From now on, sunbed operators will have to follow new rules including bans on promotions that encourage sunbed use such as “happy hours” and loyalty cards. They must also ensure they provide their customers with information on the health risks of sunbeds before they use them.
Last year saw the first phase of the Public Health (Sunbeds) Act introduced which made it illegal to allow a person under 18 to use a sunbed. This was the first time the sunbed industry was regulated by law. The regulations now in force include:
- Sunbed operators must provide customers with information about the health risks of sunbeds and must ensure they sign a declaration to say they are aware of the risks before use.
- Certain marketing practices like “free of charge”, “reduced price” or “unlimited use” promotions as well as happy hours, loyalty cards and bonus points are now banned.
- Sunbed operators are also banned from making unsubstantiated health claims such as that sunbed tanning is safer than sun tanning or that sunbeds are needed for vitamin D.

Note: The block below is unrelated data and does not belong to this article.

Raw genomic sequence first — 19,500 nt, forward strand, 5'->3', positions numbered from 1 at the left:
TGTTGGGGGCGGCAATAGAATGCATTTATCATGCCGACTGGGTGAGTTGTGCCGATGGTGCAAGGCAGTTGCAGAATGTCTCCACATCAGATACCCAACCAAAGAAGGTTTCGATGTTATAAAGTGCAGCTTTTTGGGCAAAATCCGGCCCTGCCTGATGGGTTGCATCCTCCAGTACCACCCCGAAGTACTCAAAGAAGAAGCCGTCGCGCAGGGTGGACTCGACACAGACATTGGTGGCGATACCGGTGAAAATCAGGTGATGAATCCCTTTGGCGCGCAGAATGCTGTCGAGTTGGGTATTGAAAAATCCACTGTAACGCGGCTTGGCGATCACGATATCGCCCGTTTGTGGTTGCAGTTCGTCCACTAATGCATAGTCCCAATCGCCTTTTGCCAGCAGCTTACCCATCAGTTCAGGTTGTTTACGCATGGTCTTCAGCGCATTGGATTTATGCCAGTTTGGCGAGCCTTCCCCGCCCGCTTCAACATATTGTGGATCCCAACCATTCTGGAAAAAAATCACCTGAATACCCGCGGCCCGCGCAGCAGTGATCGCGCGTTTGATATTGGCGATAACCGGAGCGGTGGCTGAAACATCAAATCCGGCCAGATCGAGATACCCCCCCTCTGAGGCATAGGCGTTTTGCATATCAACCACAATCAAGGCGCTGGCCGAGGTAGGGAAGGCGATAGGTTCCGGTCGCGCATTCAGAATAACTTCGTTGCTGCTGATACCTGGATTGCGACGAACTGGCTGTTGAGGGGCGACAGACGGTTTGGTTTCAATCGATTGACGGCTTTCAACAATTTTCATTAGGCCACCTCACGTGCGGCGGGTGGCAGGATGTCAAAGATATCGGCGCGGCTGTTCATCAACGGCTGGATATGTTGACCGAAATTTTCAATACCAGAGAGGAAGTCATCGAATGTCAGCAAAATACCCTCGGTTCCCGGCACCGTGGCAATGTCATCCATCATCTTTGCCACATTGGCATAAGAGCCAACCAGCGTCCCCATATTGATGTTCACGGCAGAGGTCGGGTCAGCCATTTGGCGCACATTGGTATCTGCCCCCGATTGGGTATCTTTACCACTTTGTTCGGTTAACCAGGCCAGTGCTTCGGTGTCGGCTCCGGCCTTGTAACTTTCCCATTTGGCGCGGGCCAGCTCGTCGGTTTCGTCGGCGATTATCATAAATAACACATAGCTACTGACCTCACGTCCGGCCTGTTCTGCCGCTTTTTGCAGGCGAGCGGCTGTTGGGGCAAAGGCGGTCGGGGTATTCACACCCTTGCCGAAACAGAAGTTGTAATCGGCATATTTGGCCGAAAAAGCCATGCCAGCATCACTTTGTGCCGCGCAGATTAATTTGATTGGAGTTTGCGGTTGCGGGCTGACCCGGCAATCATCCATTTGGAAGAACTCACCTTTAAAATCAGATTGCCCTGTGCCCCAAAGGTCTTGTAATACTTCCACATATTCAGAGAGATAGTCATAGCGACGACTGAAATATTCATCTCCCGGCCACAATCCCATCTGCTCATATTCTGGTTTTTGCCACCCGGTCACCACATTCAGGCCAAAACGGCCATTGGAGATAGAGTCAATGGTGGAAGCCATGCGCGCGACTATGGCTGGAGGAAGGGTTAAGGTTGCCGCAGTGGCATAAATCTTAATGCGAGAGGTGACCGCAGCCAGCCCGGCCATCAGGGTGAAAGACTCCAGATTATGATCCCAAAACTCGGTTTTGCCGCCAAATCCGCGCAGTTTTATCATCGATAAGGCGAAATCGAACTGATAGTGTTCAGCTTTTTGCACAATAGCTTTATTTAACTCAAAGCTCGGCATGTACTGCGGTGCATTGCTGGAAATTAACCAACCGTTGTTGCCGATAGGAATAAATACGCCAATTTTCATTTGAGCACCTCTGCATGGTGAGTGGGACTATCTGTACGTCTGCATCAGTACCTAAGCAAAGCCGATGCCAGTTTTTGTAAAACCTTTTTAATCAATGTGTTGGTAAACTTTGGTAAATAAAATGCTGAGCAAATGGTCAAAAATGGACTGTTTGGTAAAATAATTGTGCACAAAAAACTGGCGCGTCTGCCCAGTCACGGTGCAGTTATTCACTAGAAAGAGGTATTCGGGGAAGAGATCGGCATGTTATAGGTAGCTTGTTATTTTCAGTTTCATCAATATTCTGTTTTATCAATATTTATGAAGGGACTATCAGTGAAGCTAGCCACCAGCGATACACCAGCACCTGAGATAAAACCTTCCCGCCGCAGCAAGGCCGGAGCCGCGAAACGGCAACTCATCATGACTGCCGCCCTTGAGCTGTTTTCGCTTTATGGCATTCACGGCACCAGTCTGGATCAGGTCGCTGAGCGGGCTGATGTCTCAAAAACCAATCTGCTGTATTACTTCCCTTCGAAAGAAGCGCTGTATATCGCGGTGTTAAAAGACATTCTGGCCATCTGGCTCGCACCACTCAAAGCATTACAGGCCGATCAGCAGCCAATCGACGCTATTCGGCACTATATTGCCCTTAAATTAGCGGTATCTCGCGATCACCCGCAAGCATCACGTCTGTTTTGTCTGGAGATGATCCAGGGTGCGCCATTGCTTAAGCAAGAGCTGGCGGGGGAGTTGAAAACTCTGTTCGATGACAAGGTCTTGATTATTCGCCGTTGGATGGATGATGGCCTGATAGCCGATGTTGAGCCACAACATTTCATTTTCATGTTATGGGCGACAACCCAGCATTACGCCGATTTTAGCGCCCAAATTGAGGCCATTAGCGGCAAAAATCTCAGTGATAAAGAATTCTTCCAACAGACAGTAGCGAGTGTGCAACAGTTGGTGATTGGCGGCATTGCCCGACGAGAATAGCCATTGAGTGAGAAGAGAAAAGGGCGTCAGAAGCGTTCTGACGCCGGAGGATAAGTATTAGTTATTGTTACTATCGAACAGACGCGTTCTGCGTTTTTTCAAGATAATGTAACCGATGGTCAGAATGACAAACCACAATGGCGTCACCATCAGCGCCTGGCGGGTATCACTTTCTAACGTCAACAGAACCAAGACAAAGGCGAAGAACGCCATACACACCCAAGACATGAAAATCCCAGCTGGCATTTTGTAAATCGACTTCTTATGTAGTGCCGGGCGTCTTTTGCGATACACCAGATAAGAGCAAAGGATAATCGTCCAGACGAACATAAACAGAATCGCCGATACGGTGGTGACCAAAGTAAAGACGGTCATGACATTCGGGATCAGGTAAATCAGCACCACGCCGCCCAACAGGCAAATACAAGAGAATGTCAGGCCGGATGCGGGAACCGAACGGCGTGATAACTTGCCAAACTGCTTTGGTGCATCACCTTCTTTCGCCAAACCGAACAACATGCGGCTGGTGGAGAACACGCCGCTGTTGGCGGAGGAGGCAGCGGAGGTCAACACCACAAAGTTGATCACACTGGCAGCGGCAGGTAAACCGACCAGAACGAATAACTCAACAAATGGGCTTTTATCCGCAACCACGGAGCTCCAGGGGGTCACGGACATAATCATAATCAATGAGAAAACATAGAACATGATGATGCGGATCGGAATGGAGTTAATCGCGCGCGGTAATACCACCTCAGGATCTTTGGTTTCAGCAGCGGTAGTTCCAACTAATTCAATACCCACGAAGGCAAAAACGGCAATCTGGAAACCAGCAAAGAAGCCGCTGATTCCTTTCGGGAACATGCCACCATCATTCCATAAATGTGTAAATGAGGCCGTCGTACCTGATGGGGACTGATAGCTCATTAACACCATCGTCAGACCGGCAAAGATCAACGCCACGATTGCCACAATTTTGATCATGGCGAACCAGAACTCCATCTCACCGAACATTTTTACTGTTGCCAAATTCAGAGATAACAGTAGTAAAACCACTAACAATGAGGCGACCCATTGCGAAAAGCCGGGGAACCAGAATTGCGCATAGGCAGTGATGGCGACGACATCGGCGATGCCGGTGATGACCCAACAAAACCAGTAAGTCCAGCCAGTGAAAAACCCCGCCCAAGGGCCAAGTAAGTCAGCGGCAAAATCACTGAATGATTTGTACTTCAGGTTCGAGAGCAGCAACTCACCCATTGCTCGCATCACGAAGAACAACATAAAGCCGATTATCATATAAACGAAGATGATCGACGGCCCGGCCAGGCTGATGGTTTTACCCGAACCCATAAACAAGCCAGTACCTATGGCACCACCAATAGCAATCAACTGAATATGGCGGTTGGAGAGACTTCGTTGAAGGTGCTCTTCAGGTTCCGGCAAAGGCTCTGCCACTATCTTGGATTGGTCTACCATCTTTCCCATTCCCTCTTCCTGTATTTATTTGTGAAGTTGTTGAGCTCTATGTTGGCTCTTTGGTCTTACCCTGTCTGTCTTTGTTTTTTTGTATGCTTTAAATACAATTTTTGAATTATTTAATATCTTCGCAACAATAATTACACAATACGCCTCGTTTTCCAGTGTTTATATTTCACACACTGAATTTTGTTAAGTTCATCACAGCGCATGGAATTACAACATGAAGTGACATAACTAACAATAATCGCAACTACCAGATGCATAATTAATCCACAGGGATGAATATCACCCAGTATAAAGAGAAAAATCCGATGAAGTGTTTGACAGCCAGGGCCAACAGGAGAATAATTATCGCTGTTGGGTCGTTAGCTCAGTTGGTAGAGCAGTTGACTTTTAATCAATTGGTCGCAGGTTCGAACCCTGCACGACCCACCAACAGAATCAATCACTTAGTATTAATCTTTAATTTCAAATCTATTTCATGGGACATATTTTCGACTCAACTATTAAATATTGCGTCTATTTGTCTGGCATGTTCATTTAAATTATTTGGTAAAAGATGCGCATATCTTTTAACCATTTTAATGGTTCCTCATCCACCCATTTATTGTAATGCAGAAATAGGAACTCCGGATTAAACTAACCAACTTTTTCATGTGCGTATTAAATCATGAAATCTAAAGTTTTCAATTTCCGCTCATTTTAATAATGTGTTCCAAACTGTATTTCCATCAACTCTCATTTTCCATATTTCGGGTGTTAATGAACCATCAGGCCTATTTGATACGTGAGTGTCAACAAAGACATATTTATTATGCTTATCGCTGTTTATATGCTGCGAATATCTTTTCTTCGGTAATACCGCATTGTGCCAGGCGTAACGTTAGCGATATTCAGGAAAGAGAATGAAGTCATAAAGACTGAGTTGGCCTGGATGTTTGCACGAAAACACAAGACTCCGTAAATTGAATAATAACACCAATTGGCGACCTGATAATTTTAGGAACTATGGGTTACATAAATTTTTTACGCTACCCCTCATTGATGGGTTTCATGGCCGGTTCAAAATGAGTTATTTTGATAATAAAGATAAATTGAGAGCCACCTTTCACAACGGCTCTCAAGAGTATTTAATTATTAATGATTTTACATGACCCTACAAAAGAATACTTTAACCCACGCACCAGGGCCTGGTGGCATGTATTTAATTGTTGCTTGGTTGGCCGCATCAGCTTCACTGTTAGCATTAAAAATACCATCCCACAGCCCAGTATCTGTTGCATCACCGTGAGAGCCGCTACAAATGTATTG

- All sunbed operators will have to register with the HSE and pay an annual fee of €120.
- Operators must display warning signs on the prohibition of use by anyone under 18.
- Sunbed use on all premises must now be supervised, and the use of protective eyewear is compulsory.
Kathleen O’Meara, head of advocacy and communications at the Irish Cancer Society, said: “We campaigned for the last several years for this legislation and we are delighted that it is coming into force. A body of evidence has been built up that shows the clear link between sunbeds and skin cancer.
“We now know that the risk of melanoma, the deadliest form of skin cancer, from any sunbed use is 20 percent and this increases to 59 percent if the exposure was while the person was under 35.”
“The International Agency for Research on Cancer (IARC) has placed sunbeds in the highest cancer risk category. This means that sunbed use is as carcinogenic as tobacco or plutonium. We would advise all people not to use sunbeds but it is vital that young people, who are most at risk, are protected,” she said.
“We campaigned for the Government to take the legislation further and also include a ban on those with the fairest skin types from using sunbeds. People with the fairest skin types are twice as likely to get skin cancer, and up to 75 percent of Irish people fall into this category.
“Unfortunately, the Act does not contain this ban and we would ask the Government to consider bringing in further legislation banning Type 1 and Type 2 skin types from using sunbeds. We don’t want anyone using sunbeds but it’s especially important to protect those most at risk.”